The United States signed a historic deal with the Taliban that could pave the way toward a full withdrawal of foreign soldiers from Afghanistan over the next 14 months and represent a step toward ending the 18-year-war there.

While the agreement paves the way for the United States to gradually pull out of its longest war, many expect that talks to come between the multiple Afghan sides will be far more complicated.

The deal was signed in the Qatari capital Doha by US special envoy Zalmay Khalilzad and Taliban political chief Mullah Abdul Ghani Baradar.

US Secretary of State Mike Pompeo was on hand to witness the ceremony.

US Defense Secretary Mark Esper meanwhile travelled to Kabul on a visit that officials and experts said was aimed at reassuring the Afghan government about the United States' commitment to the country.

For US President Donald Trump, the deal represents a chance to make good on his promise to bring U.S. troops home.

But security experts have also called it a foreign policy gamble that would give the Taliban international legitimacy.

"Today is a monumental day for Afghanistan," the US Embassy in Kabul said on Twitter. "It is about making peace and crafting a common brighter future. We stand with Afghanistan."

Hours before the deal, the Taliban ordered all its fighters in Afghanistan "to refrain from any kind of attack ... for the happiness of the nation."

"The biggest thing is that we hope the US remain committed to their promises during the negotiation and peace deal," said Zabiullah Mujahid, a spokesman for the hardline Islamist group.

He said it was "irritating and provocative" that foreign military aircraft continued to fly over Taliban territory, but militia fighters were following the order to stand-down.

For millions of Afghans, the deal represents some hope for an end to years of bloodshed.

"Peace is extremely simple and my country deserves it. Today is the day when maybe we will see a positive change," said Javed Hassan, a school teacher living on the outskirts of Afghan capital, Kabul.

Mr Hassan's children were killed in a bomb blast carried out by the Taliban in 2018.

Since then, he has been writing letters to world leaders urging them to end the Afghan war.

The US and the Taliban have agreed to swap thousands of prisoners in a "confidence building measure" as part of the deal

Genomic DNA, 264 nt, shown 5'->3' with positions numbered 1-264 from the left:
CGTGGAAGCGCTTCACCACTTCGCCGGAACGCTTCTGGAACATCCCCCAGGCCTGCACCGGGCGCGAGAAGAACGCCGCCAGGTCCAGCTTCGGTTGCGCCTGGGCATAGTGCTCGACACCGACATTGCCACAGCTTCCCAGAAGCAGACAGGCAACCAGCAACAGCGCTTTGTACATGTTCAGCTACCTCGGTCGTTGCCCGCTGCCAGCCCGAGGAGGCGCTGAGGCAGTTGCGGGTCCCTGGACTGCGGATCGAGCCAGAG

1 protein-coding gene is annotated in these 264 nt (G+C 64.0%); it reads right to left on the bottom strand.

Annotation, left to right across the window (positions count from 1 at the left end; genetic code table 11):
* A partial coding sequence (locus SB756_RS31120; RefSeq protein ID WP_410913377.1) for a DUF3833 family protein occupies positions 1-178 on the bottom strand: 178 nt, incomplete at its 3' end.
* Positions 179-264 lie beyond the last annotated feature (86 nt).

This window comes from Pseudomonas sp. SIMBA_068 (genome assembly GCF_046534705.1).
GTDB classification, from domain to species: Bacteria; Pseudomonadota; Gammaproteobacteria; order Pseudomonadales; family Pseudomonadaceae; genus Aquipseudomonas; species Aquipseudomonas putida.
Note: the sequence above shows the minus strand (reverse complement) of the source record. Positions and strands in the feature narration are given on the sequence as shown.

"Up to 5,000 prisoners of the (Taliban)... and 1,000 prisoners of the other side (Afghan forces) will be released by March 10," the deal said.

Dialogue between the Kabul government and the Taliban is due to begin by that date.

Earlier, Mr Esper said that the United States "will not hesitate to nullify" its historic deal with the Taliban if the insurgents renege on their security guarantees and commitment to hold talks with the Afghan government.

He warned warned that "should the Taliban fail to honour their commitments they will forfeit their chance to sit with fellow Afghans and deliberate on the future of their country.

"Moreover the United States would not hesitate to nullify the agreement," he added.

Yesterday, US President Donald Trump urged the Afghan people to embrace a chance for a new future.

With a one-week ceasefire set as a condition for the pact holding firm, Mr Trump said that there is now a possibility of ending the nearly two-decade war in Afghanistan.

The commitments to be made in the Taliban agreement and the joint declaration are an "important step to a lasting peace" that could free Afghans from the threat of al-Qaeda and the so-called Islamic State group, Mr Trump said in a statement.

"If the Taliban and the government of Afghanistan live up to these commitments, we will have a powerful path forward to end the war in Afghanistan and bring our troops home," he said.

Nevertheless, he added, "Ultimately it will be up to the people of Afghanistan to work out their future."

"We, therefore, urge the Afghan people to seize this opportunity for peace and a new future for their country."